There’s an old story about John Ford making the movie Stagecoach. Somebody asked the director why pursuing Indians didn’t just shoot the stagecoach’s horses. Ford answered something like, "Wouldn’t have much of a movie then, would we?" Chelsea Cain‘s thriller Heartsick, similarly asks us to accept some far-fetched premises, but to her credit, the story moves so fast, the implausibilities may not occur to us til later.
For instance, gorgeous serial killer Gretchen Lowell (the sickest villain since Hannibal Lector) kidnaps the head of the police team trying to catch her and tortures him for ten days, before reviving him and turning herself in. Sure, but that’s just the backstory, told in flashback chapters. Archie Sheridan, the cop she tortured, is a mess, addicted to pills years later, yet comes out of retirement when a series of bodies, strangled and bleached, begins to pile up. Sure. A plucky, pink-haired lifestyle reporter for the local paper gets assigned to cover the story, even getting access to Sheridan and his crew. Sure. The reporter’s own past emerges as part of the mystery. Sure.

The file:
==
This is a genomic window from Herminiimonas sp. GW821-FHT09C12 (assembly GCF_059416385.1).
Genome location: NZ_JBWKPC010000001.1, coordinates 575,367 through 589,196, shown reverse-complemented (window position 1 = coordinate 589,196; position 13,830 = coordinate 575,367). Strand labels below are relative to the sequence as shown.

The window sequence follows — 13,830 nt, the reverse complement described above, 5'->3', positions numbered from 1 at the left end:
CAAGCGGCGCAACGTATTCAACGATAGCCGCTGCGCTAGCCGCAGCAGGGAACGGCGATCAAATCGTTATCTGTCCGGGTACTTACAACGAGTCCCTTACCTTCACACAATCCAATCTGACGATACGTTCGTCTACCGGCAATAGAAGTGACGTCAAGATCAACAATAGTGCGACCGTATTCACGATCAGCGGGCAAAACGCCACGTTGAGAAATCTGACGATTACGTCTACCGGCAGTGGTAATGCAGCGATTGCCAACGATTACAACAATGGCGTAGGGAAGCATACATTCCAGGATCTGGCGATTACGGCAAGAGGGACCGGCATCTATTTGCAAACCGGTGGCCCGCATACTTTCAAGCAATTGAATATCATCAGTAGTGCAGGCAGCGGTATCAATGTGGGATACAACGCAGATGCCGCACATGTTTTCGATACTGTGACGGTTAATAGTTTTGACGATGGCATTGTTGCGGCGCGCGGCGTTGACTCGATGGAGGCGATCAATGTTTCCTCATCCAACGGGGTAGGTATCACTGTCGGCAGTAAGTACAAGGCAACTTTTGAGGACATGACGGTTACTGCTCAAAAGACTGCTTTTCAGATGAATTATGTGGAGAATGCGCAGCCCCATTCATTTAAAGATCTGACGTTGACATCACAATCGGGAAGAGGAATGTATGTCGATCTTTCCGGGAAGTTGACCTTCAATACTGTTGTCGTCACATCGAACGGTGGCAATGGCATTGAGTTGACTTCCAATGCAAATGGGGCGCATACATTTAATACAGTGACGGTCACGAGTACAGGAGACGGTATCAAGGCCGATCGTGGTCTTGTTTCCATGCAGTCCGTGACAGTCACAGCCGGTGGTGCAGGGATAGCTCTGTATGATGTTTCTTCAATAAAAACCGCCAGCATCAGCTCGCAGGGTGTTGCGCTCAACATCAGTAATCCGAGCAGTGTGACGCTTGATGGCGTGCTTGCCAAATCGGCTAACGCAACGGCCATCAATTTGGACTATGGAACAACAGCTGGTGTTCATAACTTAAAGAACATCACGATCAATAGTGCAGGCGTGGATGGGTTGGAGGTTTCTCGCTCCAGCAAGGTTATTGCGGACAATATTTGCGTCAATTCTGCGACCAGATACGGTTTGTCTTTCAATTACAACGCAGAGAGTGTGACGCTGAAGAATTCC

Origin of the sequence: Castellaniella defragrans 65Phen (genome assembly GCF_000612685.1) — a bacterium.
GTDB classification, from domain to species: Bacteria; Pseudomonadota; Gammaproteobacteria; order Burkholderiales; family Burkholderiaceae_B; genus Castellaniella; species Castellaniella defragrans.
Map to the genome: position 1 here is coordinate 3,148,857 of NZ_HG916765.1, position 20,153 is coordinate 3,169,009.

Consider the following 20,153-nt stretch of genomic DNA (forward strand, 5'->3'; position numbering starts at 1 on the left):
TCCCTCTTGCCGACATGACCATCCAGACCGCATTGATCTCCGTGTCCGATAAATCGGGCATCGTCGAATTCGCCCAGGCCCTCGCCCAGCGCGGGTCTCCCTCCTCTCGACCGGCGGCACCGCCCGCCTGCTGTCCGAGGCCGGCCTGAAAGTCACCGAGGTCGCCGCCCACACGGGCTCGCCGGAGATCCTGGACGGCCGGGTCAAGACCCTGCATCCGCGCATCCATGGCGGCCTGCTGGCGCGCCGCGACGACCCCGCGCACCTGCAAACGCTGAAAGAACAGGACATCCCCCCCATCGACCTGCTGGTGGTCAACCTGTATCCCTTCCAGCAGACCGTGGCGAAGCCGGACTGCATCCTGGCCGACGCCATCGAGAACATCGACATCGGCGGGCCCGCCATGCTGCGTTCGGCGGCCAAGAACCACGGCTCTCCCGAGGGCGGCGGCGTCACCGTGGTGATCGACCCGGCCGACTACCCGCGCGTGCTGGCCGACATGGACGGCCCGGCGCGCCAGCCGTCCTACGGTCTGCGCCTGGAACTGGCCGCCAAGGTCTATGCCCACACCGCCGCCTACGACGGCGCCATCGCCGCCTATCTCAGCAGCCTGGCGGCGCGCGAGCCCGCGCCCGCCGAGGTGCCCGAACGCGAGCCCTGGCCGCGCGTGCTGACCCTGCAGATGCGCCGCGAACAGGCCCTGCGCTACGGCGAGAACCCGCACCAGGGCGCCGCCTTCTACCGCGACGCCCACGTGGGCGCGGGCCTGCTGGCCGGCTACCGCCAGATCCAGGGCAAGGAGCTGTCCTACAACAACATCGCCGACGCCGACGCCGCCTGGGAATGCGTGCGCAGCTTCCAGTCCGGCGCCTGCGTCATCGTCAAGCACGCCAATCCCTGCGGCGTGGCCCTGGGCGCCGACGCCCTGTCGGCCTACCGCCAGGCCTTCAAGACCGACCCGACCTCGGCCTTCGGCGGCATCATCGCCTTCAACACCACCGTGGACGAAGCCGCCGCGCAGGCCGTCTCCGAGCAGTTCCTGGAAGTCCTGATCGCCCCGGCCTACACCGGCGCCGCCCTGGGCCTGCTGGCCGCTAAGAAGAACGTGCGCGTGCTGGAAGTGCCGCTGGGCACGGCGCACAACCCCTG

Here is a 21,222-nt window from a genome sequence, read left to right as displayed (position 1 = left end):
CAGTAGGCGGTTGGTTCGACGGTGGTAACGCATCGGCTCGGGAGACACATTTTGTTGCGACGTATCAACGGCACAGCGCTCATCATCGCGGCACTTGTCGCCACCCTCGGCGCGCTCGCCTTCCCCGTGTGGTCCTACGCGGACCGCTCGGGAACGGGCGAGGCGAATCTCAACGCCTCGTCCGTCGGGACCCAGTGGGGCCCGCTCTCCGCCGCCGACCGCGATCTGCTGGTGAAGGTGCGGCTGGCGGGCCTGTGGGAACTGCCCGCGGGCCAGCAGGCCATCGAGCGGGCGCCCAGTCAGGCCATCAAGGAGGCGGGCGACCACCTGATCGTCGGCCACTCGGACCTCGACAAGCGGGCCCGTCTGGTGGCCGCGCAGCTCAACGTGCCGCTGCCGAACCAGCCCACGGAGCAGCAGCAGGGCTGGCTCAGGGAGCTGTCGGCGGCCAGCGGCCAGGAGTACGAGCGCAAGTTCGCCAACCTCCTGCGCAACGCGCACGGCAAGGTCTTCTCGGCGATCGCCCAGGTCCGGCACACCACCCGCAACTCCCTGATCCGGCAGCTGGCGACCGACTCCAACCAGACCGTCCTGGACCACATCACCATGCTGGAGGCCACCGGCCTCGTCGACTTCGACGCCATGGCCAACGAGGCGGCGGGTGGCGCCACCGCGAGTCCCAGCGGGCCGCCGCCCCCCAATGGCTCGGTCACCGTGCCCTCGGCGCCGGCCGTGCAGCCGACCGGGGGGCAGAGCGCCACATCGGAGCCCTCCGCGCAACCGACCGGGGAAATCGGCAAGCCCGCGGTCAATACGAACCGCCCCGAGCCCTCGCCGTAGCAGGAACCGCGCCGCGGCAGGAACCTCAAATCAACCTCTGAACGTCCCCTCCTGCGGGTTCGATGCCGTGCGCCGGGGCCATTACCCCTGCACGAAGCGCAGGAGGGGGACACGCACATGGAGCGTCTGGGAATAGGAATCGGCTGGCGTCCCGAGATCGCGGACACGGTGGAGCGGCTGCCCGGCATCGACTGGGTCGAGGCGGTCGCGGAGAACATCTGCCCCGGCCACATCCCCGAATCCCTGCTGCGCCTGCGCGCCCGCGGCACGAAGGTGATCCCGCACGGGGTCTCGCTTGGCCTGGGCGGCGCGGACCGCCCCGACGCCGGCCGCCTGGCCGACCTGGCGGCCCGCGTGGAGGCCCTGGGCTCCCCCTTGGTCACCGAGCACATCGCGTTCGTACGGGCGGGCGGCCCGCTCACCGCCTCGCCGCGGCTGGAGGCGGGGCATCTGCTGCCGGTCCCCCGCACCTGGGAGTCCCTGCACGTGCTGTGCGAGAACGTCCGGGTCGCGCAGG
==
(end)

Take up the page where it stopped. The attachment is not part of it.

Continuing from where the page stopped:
It seems so unlikely now, but I couldn’t put the thing down. The hold Gretchen still exerts over Archie is haunting, her way of extending his torture. Chelsea Cain’s first book Dharma Girl was autobiographical, about growing up in a commune near Iowa City. She’s dabbled in newspaper work, Nancy Drew parody, and non-fiction. If she wants to stick to thrillers, that’s fine with me.